Tonight I am pulling back my hair and sipping wine to give you a real look at what went into writing my debut novel, Apparent Power. Thank you, Angie, for being such a lovely host and sticking with me throughout this journey. Angie friended me when this dream was nothing more than a working mother’s attempt to write the book she could not find on the shelf, but so desperately needed: a fast paced adventure with mom heroine.
Sure, I know how hard I work. Other moms know how many hours they put in every day. But when I opened my book at night before bed, I was reading the teenage girl, the still single 20 something and the stone cold detective woman who had been burned far too many times. I loved the high-action I found with YA novels but felt silly in the kid section of the bookstore looking for something to give me adventure. I remember even Googling “adult version of Divergent” only to find more YA.
You see, I was 19 going through military training: mastering hand to hand combat, learning to shoot, stabbing things with giant knives. I related on a visceral level with Divergent’s main character, but I knew most moms could not relate in that way. We love the high stakes and the budding romance Veronica Roth brings us, but as a mom, I want to read the same nail biting suspense of a dystopia with the protagonist in a healthy married relationship, who still manages to kick a-s-s (because her kids repeat everything).
Mama Bear is a super cute term for how I would rip anyone apart who would try to hurt my child. I would literally destroy someone with my bare hands if they came between me and my kid. No amount of “Daddy Finger” or “Mommy Shark” would affect this primal reaction. This passion is what drives the train of Valerie Russell’s journey in Apparent Power.
A dormant gene awakens in the quarter of the world’s population, disrupting electricity and causing an apocalyptic scenario on Valerie’s morning commute to work, nearly 100 miles away from home and her two year old son she left with the nanny. Without the use of a car, she resolves to walk the distance no matter the obstacles.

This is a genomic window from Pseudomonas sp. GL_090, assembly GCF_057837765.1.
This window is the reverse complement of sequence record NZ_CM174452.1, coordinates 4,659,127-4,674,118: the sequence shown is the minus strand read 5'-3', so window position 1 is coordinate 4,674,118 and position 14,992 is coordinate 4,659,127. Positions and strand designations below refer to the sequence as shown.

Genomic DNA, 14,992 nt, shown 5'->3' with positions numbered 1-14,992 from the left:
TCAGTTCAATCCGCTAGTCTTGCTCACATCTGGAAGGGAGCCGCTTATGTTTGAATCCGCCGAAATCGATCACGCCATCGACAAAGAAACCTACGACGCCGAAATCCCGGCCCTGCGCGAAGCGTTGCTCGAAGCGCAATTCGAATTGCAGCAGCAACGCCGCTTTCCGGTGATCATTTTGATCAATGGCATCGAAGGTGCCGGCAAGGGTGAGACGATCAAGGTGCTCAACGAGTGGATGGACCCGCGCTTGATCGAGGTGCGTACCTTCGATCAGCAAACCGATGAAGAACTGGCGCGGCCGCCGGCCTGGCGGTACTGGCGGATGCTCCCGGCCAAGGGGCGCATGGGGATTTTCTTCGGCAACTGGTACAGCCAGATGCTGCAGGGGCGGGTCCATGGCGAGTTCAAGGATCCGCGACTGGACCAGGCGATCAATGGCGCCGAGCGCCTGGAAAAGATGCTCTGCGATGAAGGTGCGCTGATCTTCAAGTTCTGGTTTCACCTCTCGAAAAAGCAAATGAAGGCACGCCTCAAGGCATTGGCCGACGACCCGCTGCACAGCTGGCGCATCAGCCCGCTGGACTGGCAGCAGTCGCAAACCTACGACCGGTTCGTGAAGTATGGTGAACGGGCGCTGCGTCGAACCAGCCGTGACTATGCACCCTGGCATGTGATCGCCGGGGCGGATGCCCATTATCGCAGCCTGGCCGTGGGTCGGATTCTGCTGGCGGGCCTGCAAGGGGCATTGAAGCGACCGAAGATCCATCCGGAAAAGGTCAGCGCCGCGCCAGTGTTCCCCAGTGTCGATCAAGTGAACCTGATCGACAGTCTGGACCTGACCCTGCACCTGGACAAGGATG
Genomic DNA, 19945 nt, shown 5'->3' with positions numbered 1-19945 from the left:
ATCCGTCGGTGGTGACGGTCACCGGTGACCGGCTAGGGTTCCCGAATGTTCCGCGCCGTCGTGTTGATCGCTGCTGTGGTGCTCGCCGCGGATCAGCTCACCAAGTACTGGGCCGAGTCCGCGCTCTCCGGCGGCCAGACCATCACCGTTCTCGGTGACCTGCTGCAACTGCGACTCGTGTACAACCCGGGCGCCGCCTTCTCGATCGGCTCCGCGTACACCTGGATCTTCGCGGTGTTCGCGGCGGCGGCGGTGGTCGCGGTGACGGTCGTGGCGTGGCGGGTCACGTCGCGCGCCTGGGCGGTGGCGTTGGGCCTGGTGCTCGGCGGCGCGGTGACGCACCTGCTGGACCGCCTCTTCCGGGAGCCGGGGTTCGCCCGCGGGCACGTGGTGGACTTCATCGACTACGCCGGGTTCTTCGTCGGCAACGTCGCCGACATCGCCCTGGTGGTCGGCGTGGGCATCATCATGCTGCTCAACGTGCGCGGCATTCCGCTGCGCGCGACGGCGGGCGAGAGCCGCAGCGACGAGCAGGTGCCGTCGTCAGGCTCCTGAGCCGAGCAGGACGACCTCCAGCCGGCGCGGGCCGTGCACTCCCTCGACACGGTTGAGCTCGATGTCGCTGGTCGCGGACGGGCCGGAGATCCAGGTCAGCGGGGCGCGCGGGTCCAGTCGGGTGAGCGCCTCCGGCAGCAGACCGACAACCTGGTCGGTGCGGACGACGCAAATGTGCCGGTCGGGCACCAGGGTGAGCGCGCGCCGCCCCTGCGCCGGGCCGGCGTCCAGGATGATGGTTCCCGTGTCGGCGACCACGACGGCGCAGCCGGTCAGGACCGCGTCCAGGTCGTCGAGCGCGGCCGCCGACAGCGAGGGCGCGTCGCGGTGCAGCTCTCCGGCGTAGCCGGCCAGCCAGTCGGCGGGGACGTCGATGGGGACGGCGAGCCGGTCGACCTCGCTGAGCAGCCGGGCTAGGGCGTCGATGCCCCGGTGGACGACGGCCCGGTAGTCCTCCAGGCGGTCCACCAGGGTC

Many do not realize the great amount of determination a mother can possess until something happens to one of her children. Moms are the single most resourceful demographic out there. I was not saving anyone at 19. But as a mother? I can fashion a solid baby carrier out of nothing more than a hairband and an old sweatshirt.
So, what went into writing Apparent Power? Stretch marks and runny noses. A kindergartener who was a late talker and toddler with a chronic condition. Marriage counseling and a long bout of postpartum depression. Knowing that I will fight with every ounce of life I have to keep it all together. The good and the difficult. Because that is just what moms do.
Dacia M Arnold is an award-winning American novelist, freelance writer, mother, medical professional and a ten-year Army Veteran. She is the author of Apparent Power, Reactance and Shifting Power, plus short fiction in the international anthology COLP: The Passage of Time. As a freelance writer, Dacia contributes monthly to the Rocky Mountain Fiction Writer’s blog where she shares her relatively short experience in the literary world.
Dacia spent fifteen months working in Baghdad Emergency room with the 86th Combat Support Hospital. During her second deployment, then Sergeant Arnold managed the busiest outpatient clinic in southern Iraq.
Now, as a mother of two, Dacia incorporates her experiences in all aspects of her life into her writing.
Just in time for Christmas, the perfect gift for the book loving person in your life (maybe that’s yourself). Apparent Power has been critically linked to Hollywood blockbusters like Divergent and Annihilation by Kirkus Reviews and is available for sale December 11th through all major book retailers including Amazon.